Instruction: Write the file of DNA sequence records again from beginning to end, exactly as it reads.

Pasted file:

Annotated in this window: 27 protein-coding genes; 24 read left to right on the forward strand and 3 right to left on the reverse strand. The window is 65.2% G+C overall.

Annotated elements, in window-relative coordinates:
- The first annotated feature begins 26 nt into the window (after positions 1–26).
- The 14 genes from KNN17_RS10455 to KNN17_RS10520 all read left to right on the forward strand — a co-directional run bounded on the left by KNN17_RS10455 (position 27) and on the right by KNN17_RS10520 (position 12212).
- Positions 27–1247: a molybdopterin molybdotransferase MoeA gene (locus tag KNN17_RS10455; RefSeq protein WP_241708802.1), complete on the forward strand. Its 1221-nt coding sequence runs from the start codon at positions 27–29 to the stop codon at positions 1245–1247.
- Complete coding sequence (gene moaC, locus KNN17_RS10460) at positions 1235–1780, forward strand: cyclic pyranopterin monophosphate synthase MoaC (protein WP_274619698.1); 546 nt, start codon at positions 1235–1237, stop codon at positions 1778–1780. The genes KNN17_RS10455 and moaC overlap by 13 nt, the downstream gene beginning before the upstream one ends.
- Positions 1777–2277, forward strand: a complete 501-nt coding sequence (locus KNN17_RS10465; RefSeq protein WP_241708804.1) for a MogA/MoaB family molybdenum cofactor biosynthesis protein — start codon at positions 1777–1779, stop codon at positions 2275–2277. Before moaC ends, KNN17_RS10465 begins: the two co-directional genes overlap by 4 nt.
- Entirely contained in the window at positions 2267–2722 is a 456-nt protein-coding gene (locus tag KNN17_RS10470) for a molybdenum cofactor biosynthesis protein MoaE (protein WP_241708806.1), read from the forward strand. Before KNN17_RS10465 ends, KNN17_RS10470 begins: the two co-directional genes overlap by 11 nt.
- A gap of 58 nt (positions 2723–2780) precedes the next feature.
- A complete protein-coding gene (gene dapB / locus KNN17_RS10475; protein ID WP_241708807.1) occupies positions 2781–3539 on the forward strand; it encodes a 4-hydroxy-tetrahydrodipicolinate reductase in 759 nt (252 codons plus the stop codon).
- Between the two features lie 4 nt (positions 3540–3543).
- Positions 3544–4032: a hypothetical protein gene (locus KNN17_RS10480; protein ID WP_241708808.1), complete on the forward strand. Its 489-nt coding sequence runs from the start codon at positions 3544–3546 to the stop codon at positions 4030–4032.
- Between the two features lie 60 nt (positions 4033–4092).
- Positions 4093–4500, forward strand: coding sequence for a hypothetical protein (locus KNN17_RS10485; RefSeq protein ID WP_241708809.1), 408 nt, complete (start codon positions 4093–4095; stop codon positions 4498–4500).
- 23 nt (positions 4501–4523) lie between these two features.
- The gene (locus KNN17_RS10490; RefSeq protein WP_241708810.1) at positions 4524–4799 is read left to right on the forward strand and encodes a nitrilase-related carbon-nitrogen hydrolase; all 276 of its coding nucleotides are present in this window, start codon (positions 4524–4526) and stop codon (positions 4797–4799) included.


Annotated in this window: 27 protein-coding genes; 24 read left to right on the forward strand and 3 right to left on the reverse strand. The window is 65.2% G+C overall.

Annotated elements, in window-relative coordinates:
- The first annotated feature begins 26 nt into the window (after positions 1–26).
- The 14 genes from KNN17_RS10455 to KNN17_RS10520 all read left to right on the forward strand — a co-directional run bounded on the left by KNN17_RS10455 (position 27) and on the right by KNN17_RS10520 (position 12212).
- Positions 27–1247: a molybdopterin molybdotransferase MoeA gene (locus tag KNN17_RS10455; RefSeq protein WP_241708802.1), complete on the forward strand. Its 1221-nt coding sequence runs from the start codon at positions 27–29 to the stop codon at positions 1245–1247.
- Complete coding sequence (gene moaC, locus KNN17_RS10460) at positions 1235–1780, forward strand: cyclic pyranopterin monophosphate synthase MoaC (protein WP_274619698.1); 546 nt, start codon at positions 1235–1237, stop codon at positions 1778–1780. The genes KNN17_RS10455 and moaC overlap by 13 nt, the downstream gene beginning before the upstream one ends.
- Positions 1777–2277, forward strand: a complete 501-nt coding sequence (locus KNN17_RS10465; RefSeq protein WP_241708804.1) for a MogA/MoaB family molybdenum cofactor biosynthesis protein — start codon at positions 1777–1779, stop codon at positions 2275–2277. Before moaC ends, KNN17_RS10465 begins: the two co-directional genes overlap by 4 nt.
- Entirely contained in the window at positions 2267–2722 is a 456-nt protein-coding gene (locus tag KNN17_RS10470) for a molybdenum cofactor biosynthesis protein MoaE (protein WP_241708806.1), read from the forward strand. Before KNN17_RS10465 ends, KNN17_RS10470 begins: the two co-directional genes overlap by 11 nt.
- A gap of 58 nt (positions 2723–2780) precedes the next feature.
- A complete protein-coding gene (gene dapB / locus KNN17_RS10475; protein ID WP_241708807.1) occupies positions 2781–3539 on the forward strand; it encodes a 4-hydroxy-tetrahydrodipicolinate reductase in 759 nt (252 codons plus the stop codon).
- Between the two features lie 4 nt (positions 3540–3543).
- Positions 3544–4032: a hypothetical protein gene (locus KNN17_RS10480; protein ID WP_241708808.1), complete on the forward strand. Its 489-nt coding sequence runs from the start codon at positions 3544–3546 to the stop codon at positions 4030–4032.
- Between the two features lie 60 nt (positions 4033–4092).
- Positions 4093–4500, forward strand: coding sequence for a hypothetical protein (locus KNN17_RS10485; RefSeq protein ID WP_241708809.1), 408 nt, complete (start codon positions 4093–4095; stop codon positions 4498–4500).
- 23 nt (positions 4501–4523) lie between these two features.
- The gene (locus KNN17_RS10490; RefSeq protein WP_241708810.1) at positions 4524–4799 is read left to right on the forward strand and encodes a nitrilase-related carbon-nitrogen hydrolase; all 276 of its coding nucleotides are present in this window, start codon (positions 4524–4526) and stop codon (positions 4797–4799) included.